Scientists Sound Alarm on Climate Crisis: Dire Health Impacts and Soaring Heat-Related Deaths Projected

This aerial view shows makeshift structures of people displaced by drought at the Ladan internally displaced people camp in Dolow, Somalia, last May. A new report from The Lancet says severe droughts like the one in Somalia are likely to put more of the world's population at risk by 2050.

Climate change is not just an environmental issue but a burgeoning health crisis, according to a comprehensive new report published in The Lancet. Scientists warn that without immediate and substantial cuts to global emissions, the world faces a ‘dangerous future’ with skyrocketing heat-related deaths and worsening food insecurity, particularly in developing nations.

The annual Lancet Countdown report, a collaboration between University College London and over 100 experts from 52 institutions, projects a grim outlook if the 1.5 degrees Celsius temperature limit set by the Paris Agreement is exceeded. The research highlights a potential 370% increase in heat-related deaths by mid-century and a significant rise in labor loss due to heat exposure.

Scientists Warn of Dangerous Future if Global Emissions Arent Cut Urgently

“These impacts that we are seeing today could be just an early symptom of a very dangerous future unless we tackle climate change urgently,” said Marina Romanello, the executive director of the Lancet Countdown at University College London.

One of the report’s alarming findings is the 85% increase in heat-related deaths among people over 65 since the 1990s. This demographic, along with infants, is particularly vulnerable to extreme temperatures. In fact, exposure to heat waves has doubled for these groups since 1986-2005.

“In 2022, an estimated 23,200 older Americans died because of exposure to extreme heat,” notes Dr. Renee Salas, an emergency medicine physician and co-author of the report.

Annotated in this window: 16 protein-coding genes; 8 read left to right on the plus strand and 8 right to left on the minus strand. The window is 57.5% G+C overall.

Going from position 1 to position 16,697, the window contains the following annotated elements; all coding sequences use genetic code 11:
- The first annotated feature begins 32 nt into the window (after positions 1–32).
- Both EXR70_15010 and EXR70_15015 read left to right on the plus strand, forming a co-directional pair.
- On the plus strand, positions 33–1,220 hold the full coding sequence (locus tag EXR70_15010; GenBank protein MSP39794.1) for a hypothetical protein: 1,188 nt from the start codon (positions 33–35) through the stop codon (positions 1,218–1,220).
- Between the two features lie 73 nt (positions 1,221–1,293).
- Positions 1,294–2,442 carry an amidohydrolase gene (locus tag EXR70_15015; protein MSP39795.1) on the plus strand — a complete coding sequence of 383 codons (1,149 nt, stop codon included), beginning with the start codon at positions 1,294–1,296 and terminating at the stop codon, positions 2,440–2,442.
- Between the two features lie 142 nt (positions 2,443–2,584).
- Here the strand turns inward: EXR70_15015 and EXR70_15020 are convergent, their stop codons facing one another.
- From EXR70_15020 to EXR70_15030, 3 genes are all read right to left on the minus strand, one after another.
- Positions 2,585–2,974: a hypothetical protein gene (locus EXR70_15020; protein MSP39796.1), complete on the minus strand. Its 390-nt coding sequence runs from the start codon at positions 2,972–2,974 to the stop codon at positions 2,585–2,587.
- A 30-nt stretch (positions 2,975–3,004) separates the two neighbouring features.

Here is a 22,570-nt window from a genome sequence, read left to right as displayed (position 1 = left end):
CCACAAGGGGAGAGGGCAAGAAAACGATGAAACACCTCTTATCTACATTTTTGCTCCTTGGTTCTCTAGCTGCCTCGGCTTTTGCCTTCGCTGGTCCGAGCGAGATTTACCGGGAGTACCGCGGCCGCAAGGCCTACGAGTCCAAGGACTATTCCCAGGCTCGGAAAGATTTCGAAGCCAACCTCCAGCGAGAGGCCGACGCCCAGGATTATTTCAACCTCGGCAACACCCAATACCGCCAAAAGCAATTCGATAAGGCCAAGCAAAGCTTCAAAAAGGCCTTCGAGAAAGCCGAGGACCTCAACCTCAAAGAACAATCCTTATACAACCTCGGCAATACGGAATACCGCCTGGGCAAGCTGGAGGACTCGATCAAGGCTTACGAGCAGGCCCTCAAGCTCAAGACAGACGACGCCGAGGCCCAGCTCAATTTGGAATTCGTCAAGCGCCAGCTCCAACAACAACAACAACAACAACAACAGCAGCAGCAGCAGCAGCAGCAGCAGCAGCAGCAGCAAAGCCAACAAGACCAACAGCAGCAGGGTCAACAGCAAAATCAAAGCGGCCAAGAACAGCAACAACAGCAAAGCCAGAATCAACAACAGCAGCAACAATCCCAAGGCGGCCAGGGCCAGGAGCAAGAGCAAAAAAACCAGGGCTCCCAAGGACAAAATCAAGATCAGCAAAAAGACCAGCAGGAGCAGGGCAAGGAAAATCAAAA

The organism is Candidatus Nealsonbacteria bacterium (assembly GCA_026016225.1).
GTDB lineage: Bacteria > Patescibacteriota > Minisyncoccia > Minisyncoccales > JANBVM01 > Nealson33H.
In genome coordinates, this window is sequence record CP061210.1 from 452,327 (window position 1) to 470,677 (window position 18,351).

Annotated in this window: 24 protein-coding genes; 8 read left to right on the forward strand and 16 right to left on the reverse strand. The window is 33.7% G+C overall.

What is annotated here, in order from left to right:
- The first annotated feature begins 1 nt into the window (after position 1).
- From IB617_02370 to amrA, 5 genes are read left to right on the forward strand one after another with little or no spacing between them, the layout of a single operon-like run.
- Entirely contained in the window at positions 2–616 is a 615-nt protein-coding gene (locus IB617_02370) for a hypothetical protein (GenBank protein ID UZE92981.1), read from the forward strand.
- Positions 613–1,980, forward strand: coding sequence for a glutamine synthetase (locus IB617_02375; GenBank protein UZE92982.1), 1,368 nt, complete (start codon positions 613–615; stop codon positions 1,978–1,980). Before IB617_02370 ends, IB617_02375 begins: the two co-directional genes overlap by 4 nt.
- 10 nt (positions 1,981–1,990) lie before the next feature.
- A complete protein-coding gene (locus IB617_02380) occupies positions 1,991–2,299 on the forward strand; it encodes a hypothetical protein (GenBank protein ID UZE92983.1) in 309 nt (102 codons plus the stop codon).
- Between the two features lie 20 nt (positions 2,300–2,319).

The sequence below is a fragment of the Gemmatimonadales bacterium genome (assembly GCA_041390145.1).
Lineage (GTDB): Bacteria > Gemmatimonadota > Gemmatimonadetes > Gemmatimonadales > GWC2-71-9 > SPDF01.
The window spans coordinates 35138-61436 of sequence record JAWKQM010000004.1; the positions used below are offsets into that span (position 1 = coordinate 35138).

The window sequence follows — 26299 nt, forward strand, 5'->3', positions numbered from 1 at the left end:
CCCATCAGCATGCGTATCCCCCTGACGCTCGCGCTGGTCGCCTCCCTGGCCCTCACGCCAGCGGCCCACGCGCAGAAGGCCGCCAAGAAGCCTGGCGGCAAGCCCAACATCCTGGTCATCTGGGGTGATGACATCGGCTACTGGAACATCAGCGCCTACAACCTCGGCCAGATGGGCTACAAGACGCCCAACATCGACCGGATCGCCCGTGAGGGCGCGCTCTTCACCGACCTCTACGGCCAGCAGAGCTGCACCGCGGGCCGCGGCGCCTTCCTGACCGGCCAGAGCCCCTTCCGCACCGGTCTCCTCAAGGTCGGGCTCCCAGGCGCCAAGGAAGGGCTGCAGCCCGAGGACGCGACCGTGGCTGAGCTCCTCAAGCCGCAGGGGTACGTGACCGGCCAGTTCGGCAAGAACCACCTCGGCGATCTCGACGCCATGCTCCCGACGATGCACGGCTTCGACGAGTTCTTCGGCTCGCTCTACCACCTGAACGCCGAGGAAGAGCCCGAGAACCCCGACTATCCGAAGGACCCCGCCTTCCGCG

A firefighter works to extinguish the Highland Fire, a wildfire near Aguanga, California, October 31, 2023. This image shows the skies over the northeast Pacific Ocean streaked with clouds that form around the particles in ship exhaust. (MODIS/NASA)

Moreover, the report underscores the disproportionate impact on poorer countries, often the least responsible for greenhouse gas emissions. “People living in poorer countries are bearing the brunt of the health impacts,” remarked Georgiana Gordon-Strachan, an epidemiology professor at the University of the West Indies.

The health implications are vast, extending to income losses and food insecurity. In 2022, heat exposure may have led to income losses of approximately $863 billion globally. Additionally, an estimated 127 million more people experienced moderate or severe food insecurity in 2021 compared to the 1981-2010 period.

A boy in Somalia wades through flood waters outside their makeshift shelter following heavy rains at the Al-Hidayah camp for the internally displaced people on the outskirts of Mogadishu earlier this month. (Feisal Omar/Reuters)

The report’s findings are a stark reminder of the interconnectedness of climate change and public health, urging immediate action and adaptation strategies. The upcoming United Nations climate summit in the United Arab Emirates is expected to address these issues, focusing significantly on human health.

“The diagnosis in this report is very clear,” Dr. Salas added. “Further expansion of fossil fuels is reckless, and the data clearly shows that it threatens the health and well-being of every person.”